• The reliability coefficients of the French WAIS-III subtests were close to those of the U.S. WAIS-III.

Reliability Coefficients

Construct Validity of the French WAIS-III (continued)

  • The construct underlying the WAIS-III is based on the Horn-Cattel’s (1966), the Gustafsson’s (1984) and the Carroll’s (1993) models of intelligence.

  • The WAIS-III subtests are organized according to four major dimensions of intelligence. Based on these four scales, four Index scores can be computed: Verbal Comprehension, Perceptual Organization, Working Memory, and Processing Speed.

  • Several factor analyses have provided strong support to the four-factor structure of the U.S. WAIS-III (e.g., Wechsler, 1997; Saklofske et al., 2000; Ward et al., 2000).

Exploratory Factor Analysis

  • Principal axis factoring.

  • Promax rotation allowing factors to correlate.

  • According to the scree test and the eigenvalues, four factors were extracted.

  • The four-factor solution was compared to simpler ones (one factor, two factors and three factors).

Promax factor pattern coefficients for the French and U.S. WAIS-III

Confirmatory Factor Analysis

  • Conducted with the LISREL 8.3 program on the total sample and on three age samples (simultaneously), using the variance-covariance matrices.

  • Four factor models were tested: one-, two-, three- and four-factor models; the last one corresponding to the model underlying the U.S. WAIS-III.

  • Four fit statistics were considered to compare how well the different models fitted the data : the chi-square, the adjusted goodness-of-fit index (AGFI), the root mean square of approximation (RMSEA), and the comparative fit index (CFI).

Goodness-of-Fit Indices for Four CFA Models (N = 1,104)


  • Exploratory and confirmatory factor analyses of the French standardization sample supported the four-factor model.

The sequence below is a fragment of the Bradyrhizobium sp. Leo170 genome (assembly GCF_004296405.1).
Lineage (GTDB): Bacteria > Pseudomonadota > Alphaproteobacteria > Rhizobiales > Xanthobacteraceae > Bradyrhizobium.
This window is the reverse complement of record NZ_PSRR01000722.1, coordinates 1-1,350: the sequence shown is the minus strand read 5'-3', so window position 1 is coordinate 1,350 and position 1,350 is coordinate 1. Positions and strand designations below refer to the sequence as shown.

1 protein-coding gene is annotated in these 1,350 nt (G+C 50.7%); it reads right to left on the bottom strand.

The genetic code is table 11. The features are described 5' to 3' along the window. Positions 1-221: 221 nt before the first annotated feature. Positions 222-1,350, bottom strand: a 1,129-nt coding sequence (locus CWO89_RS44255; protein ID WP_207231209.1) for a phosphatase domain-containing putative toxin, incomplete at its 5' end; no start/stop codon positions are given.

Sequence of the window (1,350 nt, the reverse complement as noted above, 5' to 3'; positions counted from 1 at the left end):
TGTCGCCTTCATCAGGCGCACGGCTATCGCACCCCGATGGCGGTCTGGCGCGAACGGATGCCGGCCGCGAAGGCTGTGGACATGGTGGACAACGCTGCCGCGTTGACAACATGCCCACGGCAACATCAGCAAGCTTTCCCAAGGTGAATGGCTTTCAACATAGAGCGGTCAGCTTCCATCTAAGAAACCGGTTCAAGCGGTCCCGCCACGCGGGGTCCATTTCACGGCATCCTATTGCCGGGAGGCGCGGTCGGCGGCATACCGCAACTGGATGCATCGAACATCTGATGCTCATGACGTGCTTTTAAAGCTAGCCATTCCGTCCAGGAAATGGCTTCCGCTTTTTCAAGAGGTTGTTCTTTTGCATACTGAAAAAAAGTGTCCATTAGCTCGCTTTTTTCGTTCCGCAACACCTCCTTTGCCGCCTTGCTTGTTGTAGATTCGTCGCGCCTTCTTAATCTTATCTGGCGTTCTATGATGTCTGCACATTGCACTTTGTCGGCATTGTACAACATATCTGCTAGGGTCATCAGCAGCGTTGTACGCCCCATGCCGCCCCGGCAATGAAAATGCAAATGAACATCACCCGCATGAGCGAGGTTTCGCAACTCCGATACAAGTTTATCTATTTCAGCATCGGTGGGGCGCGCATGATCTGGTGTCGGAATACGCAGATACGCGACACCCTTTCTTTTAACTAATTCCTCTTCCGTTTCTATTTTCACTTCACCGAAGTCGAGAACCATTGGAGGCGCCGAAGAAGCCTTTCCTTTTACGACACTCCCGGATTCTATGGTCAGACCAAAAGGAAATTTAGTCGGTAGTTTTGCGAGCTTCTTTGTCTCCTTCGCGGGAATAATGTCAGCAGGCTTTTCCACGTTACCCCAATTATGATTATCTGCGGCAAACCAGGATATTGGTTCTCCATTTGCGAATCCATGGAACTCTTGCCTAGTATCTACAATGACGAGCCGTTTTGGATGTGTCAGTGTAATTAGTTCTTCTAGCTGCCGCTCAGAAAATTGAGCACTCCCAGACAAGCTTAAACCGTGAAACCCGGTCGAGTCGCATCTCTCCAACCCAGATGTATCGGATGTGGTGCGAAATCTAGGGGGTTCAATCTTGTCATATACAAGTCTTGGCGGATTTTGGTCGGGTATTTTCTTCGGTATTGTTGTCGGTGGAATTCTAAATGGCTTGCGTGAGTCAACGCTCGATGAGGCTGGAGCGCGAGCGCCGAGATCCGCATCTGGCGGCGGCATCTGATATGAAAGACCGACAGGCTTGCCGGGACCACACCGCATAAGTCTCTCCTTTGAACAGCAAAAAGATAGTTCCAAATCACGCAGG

• Very similar factor pattern coefficients were observed between the U.S. and the French standardization samples.

Discussion (continued)

  • However, the Arithmetic subtest did show clear alignment with the Working Memory factor, having close coefficients on the Verbal Comprehension and the Working Memory factors .

  • Similar observation was made with the French adaptation of the WISC-III, and seems related to the larger role of the verbal component in the French Arithmetic items (French is less synthetic than English).


  • Byrne & Watkins (2003) emphasized that the replication of factor structure across cultural groups is not sufficient evidence of measurement invariance.

  • Byrne & Campbell (1999) showed that, despite excellent fit to the data in three different cultures, the same instrument (BDI) was far from equivalent across groups. The saliency of factor loadings, the skewness of item scores, and the pattern of item responses differed across cultures.

Levels of Invariance

Several levels of invariance (Meredith, 1993; Vandenberg, 2002)

  • Configural invariance: same number of factors and same pattern of factor loadings across groups.

  • Metric invariance: configural invariance + same factor loadings across groups.

  • Scalar invariance: metric invariance + same intercept of item regressions on the latent variables across groups.

  • Uniqueness invariance: scalar invariance + same item unique variances across groups

Testing the Level of Invariance

  • Vandenberg & Lance (2000) proposed a sequence of 8 tests to assess an instrument’s level of invariance across groups.

  • Configural invariance is required before testing for metric invariance.

  • Conducting construct validity studies on the standardization sample of an adapted instrument is a starting point. It is a necessary step, but not a final one.